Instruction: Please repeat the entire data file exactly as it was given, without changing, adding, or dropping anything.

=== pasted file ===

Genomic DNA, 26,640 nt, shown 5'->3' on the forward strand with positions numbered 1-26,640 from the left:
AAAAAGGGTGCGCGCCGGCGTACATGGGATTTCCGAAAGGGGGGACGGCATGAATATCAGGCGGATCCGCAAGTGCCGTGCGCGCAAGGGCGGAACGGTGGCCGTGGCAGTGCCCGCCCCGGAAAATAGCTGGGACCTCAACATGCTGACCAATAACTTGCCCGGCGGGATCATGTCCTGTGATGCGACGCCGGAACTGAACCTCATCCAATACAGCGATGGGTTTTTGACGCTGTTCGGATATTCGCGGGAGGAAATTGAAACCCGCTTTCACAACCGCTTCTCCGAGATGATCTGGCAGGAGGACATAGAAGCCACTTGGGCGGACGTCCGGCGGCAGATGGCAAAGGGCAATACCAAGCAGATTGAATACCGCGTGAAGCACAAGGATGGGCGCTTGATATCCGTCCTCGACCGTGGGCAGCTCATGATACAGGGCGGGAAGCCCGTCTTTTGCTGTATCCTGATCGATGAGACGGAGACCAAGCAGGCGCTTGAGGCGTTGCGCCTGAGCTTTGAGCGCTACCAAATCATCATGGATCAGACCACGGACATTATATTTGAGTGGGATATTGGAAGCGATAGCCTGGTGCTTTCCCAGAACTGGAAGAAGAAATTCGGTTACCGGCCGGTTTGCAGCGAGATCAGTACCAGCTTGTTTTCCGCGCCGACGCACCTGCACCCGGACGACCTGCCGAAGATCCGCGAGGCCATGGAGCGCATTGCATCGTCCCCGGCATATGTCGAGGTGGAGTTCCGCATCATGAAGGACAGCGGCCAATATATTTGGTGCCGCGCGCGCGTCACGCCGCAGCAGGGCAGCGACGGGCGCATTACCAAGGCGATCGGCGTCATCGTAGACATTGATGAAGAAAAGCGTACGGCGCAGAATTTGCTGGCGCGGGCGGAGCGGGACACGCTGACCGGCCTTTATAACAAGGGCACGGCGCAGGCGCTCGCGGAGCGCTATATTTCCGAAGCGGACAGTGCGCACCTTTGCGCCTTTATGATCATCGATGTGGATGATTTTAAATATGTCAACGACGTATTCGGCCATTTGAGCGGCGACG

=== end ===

Genomic DNA, 26,640 nt, shown 5'->3' on the forward strand with positions numbered 1-26,640 from the left:
AAAAAGGGTGCGCGCCGGCGTACATGGGATTTCCGAAAGGGGGGACGGCATGAATATCAGGCGGATCCGCAAGTGCCGTGCGCGCAAGGGCGGAACGGTGGCCGTGGCAGTGCCCGCCCCGGAAAATAGCTGGGACCTCAACATGCTGACCAATAACTTGCCCGGCGGGATCATGTCCTGTGATGCGACGCCGGAACTGAACCTCATCCAATACAGCGATGGGTTTTTGACGCTGTTCGGATATTCGCGGGAGGAAATTGAAACCCGCTTTCACAACCGCTTCTCCGAGATGATCTGGCAGGAGGACATAGAAGCCACTTGGGCGGACGTCCGGCGGCAGATGGCAAAGGGCAATACCAAGCAGATTGAATACCGCGTGAAGCACAAGGATGGGCGCTTGATATCCGTCCTCGACCGTGGGCAGCTCATGATACAGGGCGGGAAGCCCGTCTTTTGCTGTATCCTGATCGATGAGACGGAGACCAAGCAGGCGCTTGAGGCGTTGCGCCTGAGCTTTGAGCGCTACCAAATCATCATGGATCAGACCACGGACATTATATTTGAGTGGGATATTGGAAGCGATAGCCTGGTGCTTTCCCAGAACTGGAAGAAGAAATTCGGTTACCGGCCGGTTTGCAGCGAGATCAGTACCAGCTTGTTTTCCGCGCCGACGCACCTGCACCCGGACGACCTGCCGAAGATCCGCGAGGCCATGGAGCGCATTGCATCGTCCCCGGCATATGTCGAGGTGGAGTTCCGCATCATGAAGGACAGCGGCCAATATATTTGGTGCCGCGCGCGCGTCACGCCGCAGCAGGGCAGCGACGGGCGCATTACCAAGGCGATCGGCGTCATCGTAGACATTGATGAAGAAAAGCGTACGGCGCAGAATTTGCTGGCGCGGGCGGAGCGGGACACGCTGACCGGCCTTTATAACAAGGGCACGGCGCAGGCGCTCGCGGAGCGCTATATTTCCGAAGCGGACAGTGCGCACCTTTGCGCCTTTATGATCATCGATGTGGATGATTTTAAATATGTCAACGACGTATTCGGCCATTTGAGCGGCGACG